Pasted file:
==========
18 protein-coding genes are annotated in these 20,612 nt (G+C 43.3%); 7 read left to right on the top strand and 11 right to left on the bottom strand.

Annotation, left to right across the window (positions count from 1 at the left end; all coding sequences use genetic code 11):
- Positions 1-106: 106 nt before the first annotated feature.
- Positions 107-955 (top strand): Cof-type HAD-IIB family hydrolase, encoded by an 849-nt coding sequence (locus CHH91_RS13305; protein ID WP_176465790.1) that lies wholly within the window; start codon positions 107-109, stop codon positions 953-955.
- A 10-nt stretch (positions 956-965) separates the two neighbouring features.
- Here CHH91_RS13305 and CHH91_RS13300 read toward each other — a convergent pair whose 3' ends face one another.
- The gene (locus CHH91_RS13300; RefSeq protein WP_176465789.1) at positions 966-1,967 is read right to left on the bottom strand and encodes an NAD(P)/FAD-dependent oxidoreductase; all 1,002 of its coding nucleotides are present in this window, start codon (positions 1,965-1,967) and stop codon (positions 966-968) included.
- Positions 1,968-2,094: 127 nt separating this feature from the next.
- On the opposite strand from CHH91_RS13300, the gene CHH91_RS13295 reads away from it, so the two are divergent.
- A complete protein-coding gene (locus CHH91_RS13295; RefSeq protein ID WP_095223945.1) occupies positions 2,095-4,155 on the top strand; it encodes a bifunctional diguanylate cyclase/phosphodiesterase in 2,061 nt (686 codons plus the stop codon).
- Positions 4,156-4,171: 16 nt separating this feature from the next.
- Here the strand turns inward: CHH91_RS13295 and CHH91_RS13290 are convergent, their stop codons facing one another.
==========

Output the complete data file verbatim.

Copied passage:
18 protein-coding genes are annotated in these 20,612 nt (G+C 43.3%); 7 read left to right on the top strand and 11 right to left on the bottom strand.

Annotation, left to right across the window (positions count from 1 at the left end; all coding sequences use genetic code 11):
- Positions 1-106: 106 nt before the first annotated feature.
- Positions 107-955 (top strand): Cof-type HAD-IIB family hydrolase, encoded by an 849-nt coding sequence (locus CHH91_RS13305; protein ID WP_176465790.1) that lies wholly within the window; start codon positions 107-109, stop codon positions 953-955.
- A 10-nt stretch (positions 956-965) separates the two neighbouring features.
- Here CHH91_RS13305 and CHH91_RS13300 read toward each other — a convergent pair whose 3' ends face one another.
- The gene (locus CHH91_RS13300; RefSeq protein WP_176465789.1) at positions 966-1,967 is read right to left on the bottom strand and encodes an NAD(P)/FAD-dependent oxidoreductase; all 1,002 of its coding nucleotides are present in this window, start codon (positions 1,965-1,967) and stop codon (positions 966-968) included.
- Positions 1,968-2,094: 127 nt separating this feature from the next.
- On the opposite strand from CHH91_RS13300, the gene CHH91_RS13295 reads away from it, so the two are divergent.
- A complete protein-coding gene (locus CHH91_RS13295; RefSeq protein ID WP_095223945.1) occupies positions 2,095-4,155 on the top strand; it encodes a bifunctional diguanylate cyclase/phosphodiesterase in 2,061 nt (686 codons plus the stop codon).
- Positions 4,156-4,171: 16 nt separating this feature from the next.
- Here the strand turns inward: CHH91_RS13295 and CHH91_RS13290 are convergent, their stop codons facing one another.